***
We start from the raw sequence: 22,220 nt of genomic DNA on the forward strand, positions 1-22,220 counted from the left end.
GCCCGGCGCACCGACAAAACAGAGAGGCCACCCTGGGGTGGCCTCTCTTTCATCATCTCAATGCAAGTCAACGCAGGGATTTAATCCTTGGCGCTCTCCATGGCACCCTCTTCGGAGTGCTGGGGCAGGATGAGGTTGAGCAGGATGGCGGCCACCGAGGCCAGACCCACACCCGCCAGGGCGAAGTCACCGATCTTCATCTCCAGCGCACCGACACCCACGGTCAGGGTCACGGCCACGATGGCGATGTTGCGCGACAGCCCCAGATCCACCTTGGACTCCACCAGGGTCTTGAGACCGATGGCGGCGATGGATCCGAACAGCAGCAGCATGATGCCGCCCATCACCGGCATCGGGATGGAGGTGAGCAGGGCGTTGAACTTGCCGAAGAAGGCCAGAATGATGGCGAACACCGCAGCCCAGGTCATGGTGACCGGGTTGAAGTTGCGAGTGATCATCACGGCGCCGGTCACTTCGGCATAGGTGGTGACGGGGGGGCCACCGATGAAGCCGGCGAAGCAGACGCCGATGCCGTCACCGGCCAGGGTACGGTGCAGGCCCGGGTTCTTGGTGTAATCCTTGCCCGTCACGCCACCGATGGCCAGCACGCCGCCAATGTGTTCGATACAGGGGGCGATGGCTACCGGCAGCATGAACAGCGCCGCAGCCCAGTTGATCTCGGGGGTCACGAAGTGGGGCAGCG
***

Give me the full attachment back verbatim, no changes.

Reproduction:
We start from the raw sequence: 22,220 nt of genomic DNA on the forward strand, positions 1-22,220 counted from the left end.
GCCCGGCGCACCGACAAAACAGAGAGGCCACCCTGGGGTGGCCTCTCTTTCATCATCTCAATGCAAGTCAACGCAGGGATTTAATCCTTGGCGCTCTCCATGGCACCCTCTTCGGAGTGCTGGGGCAGGATGAGGTTGAGCAGGATGGCGGCCACCGAGGCCAGACCCACACCCGCCAGGGCGAAGTCACCGATCTTCATCTCCAGCGCACCGACACCCACGGTCAGGGTCACGGCCACGATGGCGATGTTGCGCGACAGCCCCAGATCCACCTTGGACTCCACCAGGGTCTTGAGACCGATGGCGGCGATGGATCCGAACAGCAGCAGCATGATGCCGCCCATCACCGGCATCGGGATGGAGGTGAGCAGGGCGTTGAACTTGCCGAAGAAGGCCAGAATGATGGCGAACACCGCAGCCCAGGTCATGGTGACCGGGTTGAAGTTGCGAGTGATCATCACGGCGCCGGTCACTTCGGCATAGGTGGTGACGGGGGGGCCACCGATGAAGCCGGCGAAGCAGACGCCGATGCCGTCACCGGCCAGGGTACGGTGCAGGCCCGGGTTCTTGGTGTAATCCTTGCCCGTCACGCCACCGATGGCCAGCACGCCGCCAATGTGTTCGATACAGGGGGCGATGGCTACCGGCAGCATGAACAGCGCCGCAGCCCAGTTGATCTCGGGGGTCACGAAGTGGGGCAGCG